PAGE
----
Everywhere. I buy almost all my crime novels from Murder By The Book in Portland, Oregon. But with Powell’s near me, I go there, as well. I buy eBooks from Amazon when they’re not available in print. And as I still operate a used bookstore, I frequent a couple of big book sales that keep me stocked in vintage paperbacks and out-of-print titles.
How do you handle a bad review of your work?
Thanks, Keith. I didn’t know I got bad reviews until now. I thought they all were good.
I don’t usually read reviews. However, if I’m tempted to take a glance, it’s the bad ones that I really enjoy. I find them more entertaining and they do less damage in my mind. At best, they can even spark a little fire in a writer.
Good reviews are the ones that you have to ignore. While bad reviews might chip at a younger writer’s confidence, I’ve been writing for twenty years, I’ve got armor made from experience and apathy that keeps me safe. The good reviews are dangerous because they put unnecessary pressure on a writer.
For the most part, I write for the process. Once the book is out, I’m so deep into the next one that I can’t care.
What's the worst advice you hear authors give writers?
Most of it. Anytime someone tries to convince a writer, particularly a new writer, that there are “rules,” that person should be ignored. The idea that writing has absolutes like that is just an admission of a lack of imagination. Sure, there are things that are delicate to pull off, that may require a more experienced hand, but if some kid thinks that he can’t use adverbs just because someone arbitrarily decided a whole part of speech was bad, then the person who gave that advice should be ashamed.
In life and in writing, mistakes are a more important lesson that any arbitrary rules. If you want to progress, embrace the fact that some of what you write is going to suck. That’s a good thing. Because if you think everything you write is great—I hate to break it to you—you’re deluded.
Which is more difficult for you, the first or second draft, and how is your process different between the two?
I hate to get too unicorns and rainbows on you, but for me, the first draft is all heart. It’s about the three zen principles: relax, work, don’t think. Just get the story on paper. Don’t overthink it, write whatever comes out, and see where it takes you. It’s not about good and bad or right and wrong. If you think too much, you can start to self-censor, and that’s a bad route.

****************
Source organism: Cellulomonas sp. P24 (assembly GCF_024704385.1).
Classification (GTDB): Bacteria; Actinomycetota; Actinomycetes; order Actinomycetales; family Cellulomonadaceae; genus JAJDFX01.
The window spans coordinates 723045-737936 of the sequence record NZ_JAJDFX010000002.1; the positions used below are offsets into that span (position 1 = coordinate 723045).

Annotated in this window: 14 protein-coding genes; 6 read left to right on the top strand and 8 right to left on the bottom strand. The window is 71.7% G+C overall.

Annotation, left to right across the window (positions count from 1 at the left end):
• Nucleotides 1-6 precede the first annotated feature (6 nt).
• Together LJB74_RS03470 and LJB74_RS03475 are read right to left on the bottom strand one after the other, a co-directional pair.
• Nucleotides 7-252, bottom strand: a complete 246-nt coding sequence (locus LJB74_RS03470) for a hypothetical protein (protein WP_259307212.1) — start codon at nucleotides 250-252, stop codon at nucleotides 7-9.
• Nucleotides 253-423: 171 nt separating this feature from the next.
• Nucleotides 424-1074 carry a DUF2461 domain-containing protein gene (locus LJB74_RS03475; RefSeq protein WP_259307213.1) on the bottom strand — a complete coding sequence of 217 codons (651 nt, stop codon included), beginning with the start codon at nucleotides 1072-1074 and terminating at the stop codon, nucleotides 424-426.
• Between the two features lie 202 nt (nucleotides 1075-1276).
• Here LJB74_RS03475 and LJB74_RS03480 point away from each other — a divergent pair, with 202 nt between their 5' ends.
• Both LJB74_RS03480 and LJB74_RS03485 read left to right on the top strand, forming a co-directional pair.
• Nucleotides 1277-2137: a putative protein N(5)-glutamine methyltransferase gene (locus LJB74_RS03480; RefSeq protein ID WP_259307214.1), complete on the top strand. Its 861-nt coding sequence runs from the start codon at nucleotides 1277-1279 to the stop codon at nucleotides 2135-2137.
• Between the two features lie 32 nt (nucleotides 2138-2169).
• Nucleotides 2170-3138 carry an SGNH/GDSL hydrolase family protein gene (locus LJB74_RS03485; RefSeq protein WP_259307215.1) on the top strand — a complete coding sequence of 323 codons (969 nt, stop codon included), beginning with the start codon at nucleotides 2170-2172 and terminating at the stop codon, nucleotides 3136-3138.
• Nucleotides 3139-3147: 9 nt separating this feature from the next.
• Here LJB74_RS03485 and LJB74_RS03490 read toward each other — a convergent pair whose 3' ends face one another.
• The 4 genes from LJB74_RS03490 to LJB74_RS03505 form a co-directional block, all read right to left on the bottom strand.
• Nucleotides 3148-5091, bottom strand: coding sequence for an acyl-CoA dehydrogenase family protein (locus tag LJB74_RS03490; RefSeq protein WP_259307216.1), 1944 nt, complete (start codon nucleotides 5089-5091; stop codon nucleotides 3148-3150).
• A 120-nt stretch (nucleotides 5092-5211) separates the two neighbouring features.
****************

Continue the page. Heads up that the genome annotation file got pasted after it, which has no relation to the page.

When I write the first draft, I don’t rewrite as I go. I’m all about forward progress. I make notes of changes I need to make, but I don’t make them until I’m finished. That’s why no one can read my first drafts. They would look like the work of a schizophrenic. Characters would disappear or be combined. Male characters would become female all of a sudden.
The second draft is where the real writing happens. A balance between art and craft. If the first draft is written with the heart, the second draft is a combination of heart and brain. The brain turns on and sees the story that the heart wrote and uses craft to figure out how to communicate that story more clearly. The brain adds structure, clarity, pacing, and style.
And the subsequent drafts (because if you think you can finish in two drafts, you’re either a really experienced writer or you’re satisfied too easily) continue to favor the brain and insure that every aspect of the writing is deliberate.
It can’t be done in the opposite direction. You can’t craft a tight story and then try to insert the heart into it. You have to start with whatever it is that drove you to write that story. The reason it exists. That has to be in the first draft. The work that follows is about communicating whatever that is. The good thing is that a lot of those tools can be learned. They are the craft.
For me, good writing is deliberate and ambitious. Try to do something new when you sit down to write. And after all the rewrites, when you're finally ready to show someone the work, make sure that every word is there on purpose. A lot of happy accidents occur while writing, but deciding to leave them in is always conscious.